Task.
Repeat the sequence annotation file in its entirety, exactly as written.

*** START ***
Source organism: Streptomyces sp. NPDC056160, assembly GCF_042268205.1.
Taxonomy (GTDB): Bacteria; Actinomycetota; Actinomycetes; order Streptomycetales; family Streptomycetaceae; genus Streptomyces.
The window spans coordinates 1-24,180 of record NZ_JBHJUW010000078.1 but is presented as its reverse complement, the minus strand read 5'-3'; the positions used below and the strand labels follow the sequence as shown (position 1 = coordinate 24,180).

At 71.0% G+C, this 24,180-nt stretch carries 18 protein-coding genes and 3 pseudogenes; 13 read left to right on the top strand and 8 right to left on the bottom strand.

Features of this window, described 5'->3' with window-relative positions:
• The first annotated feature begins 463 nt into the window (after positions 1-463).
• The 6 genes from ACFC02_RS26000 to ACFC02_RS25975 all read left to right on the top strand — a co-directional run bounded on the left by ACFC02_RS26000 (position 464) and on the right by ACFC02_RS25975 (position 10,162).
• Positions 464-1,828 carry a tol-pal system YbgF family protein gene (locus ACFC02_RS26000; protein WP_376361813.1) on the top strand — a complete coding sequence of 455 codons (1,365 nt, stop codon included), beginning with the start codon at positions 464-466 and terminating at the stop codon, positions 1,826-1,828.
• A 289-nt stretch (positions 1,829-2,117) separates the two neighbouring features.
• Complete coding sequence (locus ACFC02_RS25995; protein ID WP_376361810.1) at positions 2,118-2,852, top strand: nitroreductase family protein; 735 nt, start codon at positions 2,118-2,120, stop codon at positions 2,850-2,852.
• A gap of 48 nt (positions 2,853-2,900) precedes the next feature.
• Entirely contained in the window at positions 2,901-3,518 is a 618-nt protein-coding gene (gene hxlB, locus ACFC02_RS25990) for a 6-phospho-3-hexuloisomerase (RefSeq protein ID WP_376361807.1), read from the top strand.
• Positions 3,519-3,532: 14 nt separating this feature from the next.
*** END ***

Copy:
Source organism: Streptomyces sp. NPDC056160, assembly GCF_042268205.1.
Taxonomy (GTDB): Bacteria; Actinomycetota; Actinomycetes; order Streptomycetales; family Streptomycetaceae; genus Streptomyces.
The window spans coordinates 1-24,180 of record NZ_JBHJUW010000078.1 but is presented as its reverse complement, the minus strand read 5'-3'; the positions used below and the strand labels follow the sequence as shown (position 1 = coordinate 24,180).

At 71.0% G+C, this 24,180-nt stretch carries 18 protein-coding genes and 3 pseudogenes; 13 read left to right on the top strand and 8 right to left on the bottom strand.

Features of this window, described 5'->3' with window-relative positions:
• The first annotated feature begins 463 nt into the window (after positions 1-463).
• The 6 genes from ACFC02_RS26000 to ACFC02_RS25975 all read left to right on the top strand — a co-directional run bounded on the left by ACFC02_RS26000 (position 464) and on the right by ACFC02_RS25975 (position 10,162).
• Positions 464-1,828 carry a tol-pal system YbgF family protein gene (locus ACFC02_RS26000; protein WP_376361813.1) on the top strand — a complete coding sequence of 455 codons (1,365 nt, stop codon included), beginning with the start codon at positions 464-466 and terminating at the stop codon, positions 1,826-1,828.
• A 289-nt stretch (positions 1,829-2,117) separates the two neighbouring features.
• Complete coding sequence (locus ACFC02_RS25995; protein ID WP_376361810.1) at positions 2,118-2,852, top strand: nitroreductase family protein; 735 nt, start codon at positions 2,118-2,120, stop codon at positions 2,850-2,852.
• A gap of 48 nt (positions 2,853-2,900) precedes the next feature.
• Entirely contained in the window at positions 2,901-3,518 is a 618-nt protein-coding gene (gene hxlB, locus ACFC02_RS25990) for a 6-phospho-3-hexuloisomerase (RefSeq protein ID WP_376361807.1), read from the top strand.
• Positions 3,519-3,532: 14 nt separating this feature from the next.